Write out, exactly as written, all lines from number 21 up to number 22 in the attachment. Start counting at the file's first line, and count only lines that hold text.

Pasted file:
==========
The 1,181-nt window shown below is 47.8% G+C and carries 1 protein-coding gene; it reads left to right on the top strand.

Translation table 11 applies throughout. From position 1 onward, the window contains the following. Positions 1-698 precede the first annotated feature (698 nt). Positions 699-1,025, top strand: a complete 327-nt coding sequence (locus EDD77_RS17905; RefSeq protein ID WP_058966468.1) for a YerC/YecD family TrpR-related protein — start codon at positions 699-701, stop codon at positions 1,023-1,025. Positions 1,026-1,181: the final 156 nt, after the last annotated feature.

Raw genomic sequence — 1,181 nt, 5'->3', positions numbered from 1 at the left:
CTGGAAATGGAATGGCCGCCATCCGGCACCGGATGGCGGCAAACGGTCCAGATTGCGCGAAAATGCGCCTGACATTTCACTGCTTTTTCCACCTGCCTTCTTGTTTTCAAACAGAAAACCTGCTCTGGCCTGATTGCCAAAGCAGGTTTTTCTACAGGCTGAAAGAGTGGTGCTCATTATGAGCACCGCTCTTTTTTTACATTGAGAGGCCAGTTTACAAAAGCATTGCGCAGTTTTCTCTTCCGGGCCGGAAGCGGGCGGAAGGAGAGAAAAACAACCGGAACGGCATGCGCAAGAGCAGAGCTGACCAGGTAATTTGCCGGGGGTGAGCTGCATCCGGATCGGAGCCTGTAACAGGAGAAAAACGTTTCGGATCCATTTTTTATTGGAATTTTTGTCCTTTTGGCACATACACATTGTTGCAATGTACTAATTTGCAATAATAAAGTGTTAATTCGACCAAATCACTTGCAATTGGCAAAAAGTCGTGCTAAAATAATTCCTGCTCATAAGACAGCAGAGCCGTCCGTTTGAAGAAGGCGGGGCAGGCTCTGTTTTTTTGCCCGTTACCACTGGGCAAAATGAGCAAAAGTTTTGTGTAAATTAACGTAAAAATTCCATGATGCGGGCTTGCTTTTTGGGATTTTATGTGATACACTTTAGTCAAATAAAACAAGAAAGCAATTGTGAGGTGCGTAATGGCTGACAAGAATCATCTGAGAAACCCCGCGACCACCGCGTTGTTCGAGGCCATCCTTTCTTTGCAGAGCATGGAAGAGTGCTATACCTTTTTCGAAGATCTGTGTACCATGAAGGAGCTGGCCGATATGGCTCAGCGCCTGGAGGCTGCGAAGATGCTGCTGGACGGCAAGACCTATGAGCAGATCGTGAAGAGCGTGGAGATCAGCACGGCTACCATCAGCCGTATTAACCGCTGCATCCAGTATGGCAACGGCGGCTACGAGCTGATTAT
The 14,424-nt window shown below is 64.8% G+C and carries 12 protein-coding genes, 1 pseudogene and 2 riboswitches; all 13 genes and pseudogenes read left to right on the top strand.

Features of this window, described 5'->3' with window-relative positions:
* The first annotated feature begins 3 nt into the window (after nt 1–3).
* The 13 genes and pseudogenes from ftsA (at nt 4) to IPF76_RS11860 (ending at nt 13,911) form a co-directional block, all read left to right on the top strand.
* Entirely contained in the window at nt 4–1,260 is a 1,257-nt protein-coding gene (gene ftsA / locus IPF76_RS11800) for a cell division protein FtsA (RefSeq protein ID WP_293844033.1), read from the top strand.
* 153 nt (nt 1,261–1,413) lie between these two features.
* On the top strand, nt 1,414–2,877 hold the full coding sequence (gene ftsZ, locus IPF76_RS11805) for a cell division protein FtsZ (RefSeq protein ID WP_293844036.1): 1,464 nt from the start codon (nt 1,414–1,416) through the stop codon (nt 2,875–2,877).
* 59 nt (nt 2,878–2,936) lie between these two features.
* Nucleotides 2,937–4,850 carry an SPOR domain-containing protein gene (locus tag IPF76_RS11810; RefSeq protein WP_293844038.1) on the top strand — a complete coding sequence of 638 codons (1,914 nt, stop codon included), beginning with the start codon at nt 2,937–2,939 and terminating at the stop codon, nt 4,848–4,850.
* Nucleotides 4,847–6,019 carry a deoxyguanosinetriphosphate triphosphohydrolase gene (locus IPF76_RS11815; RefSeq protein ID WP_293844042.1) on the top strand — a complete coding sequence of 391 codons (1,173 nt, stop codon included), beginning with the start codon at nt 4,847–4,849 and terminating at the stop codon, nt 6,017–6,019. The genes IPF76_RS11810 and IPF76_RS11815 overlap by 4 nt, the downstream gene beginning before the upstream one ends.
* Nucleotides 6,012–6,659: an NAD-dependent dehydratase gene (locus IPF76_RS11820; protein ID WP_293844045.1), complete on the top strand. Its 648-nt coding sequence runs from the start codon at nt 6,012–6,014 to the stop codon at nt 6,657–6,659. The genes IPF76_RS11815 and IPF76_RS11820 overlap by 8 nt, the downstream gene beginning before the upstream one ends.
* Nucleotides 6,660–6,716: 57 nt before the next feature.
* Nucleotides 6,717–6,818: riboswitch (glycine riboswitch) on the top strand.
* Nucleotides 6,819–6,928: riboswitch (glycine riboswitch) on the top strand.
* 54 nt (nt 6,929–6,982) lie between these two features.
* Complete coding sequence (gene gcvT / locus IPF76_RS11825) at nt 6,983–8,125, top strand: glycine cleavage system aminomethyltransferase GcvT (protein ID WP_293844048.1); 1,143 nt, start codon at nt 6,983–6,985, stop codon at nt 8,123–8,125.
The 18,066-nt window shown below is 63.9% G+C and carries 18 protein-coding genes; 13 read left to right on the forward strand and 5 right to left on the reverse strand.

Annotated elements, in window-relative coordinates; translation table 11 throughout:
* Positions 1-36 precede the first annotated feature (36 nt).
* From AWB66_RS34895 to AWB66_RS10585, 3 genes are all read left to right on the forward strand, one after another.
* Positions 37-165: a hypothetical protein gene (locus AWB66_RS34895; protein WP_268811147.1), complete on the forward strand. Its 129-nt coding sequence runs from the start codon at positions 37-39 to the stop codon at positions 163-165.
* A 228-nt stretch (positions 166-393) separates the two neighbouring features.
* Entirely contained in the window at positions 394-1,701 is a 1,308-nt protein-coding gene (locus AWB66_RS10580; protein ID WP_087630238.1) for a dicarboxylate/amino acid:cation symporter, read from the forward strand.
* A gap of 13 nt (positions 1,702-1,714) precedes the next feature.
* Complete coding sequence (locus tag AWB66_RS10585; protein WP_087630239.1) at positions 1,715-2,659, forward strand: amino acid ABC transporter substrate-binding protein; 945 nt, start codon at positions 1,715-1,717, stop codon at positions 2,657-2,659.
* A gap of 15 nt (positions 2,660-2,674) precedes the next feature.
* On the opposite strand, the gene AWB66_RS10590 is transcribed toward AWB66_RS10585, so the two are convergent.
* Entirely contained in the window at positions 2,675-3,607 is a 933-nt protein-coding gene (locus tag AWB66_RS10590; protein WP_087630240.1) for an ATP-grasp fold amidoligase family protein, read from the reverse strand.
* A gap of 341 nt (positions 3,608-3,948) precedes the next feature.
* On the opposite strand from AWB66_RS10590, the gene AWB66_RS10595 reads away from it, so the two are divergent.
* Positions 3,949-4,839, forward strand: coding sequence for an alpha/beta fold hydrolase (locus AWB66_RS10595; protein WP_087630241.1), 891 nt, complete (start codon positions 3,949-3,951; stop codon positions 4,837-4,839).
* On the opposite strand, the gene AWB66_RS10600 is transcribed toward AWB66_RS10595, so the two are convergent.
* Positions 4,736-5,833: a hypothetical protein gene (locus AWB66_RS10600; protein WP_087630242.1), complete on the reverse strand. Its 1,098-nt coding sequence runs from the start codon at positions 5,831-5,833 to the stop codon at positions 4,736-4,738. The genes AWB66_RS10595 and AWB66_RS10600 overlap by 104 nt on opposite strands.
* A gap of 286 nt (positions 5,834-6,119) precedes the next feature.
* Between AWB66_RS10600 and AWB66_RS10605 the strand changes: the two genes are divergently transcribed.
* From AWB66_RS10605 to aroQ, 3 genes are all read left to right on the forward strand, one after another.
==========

The 18,066-nt window shown below is 63.9% G+C and carries 18 protein-coding genes; 13 read left to right on the forward strand and 5 right to left on the reverse strand.

Annotated elements, in window-relative coordinates; translation table 11 throughout: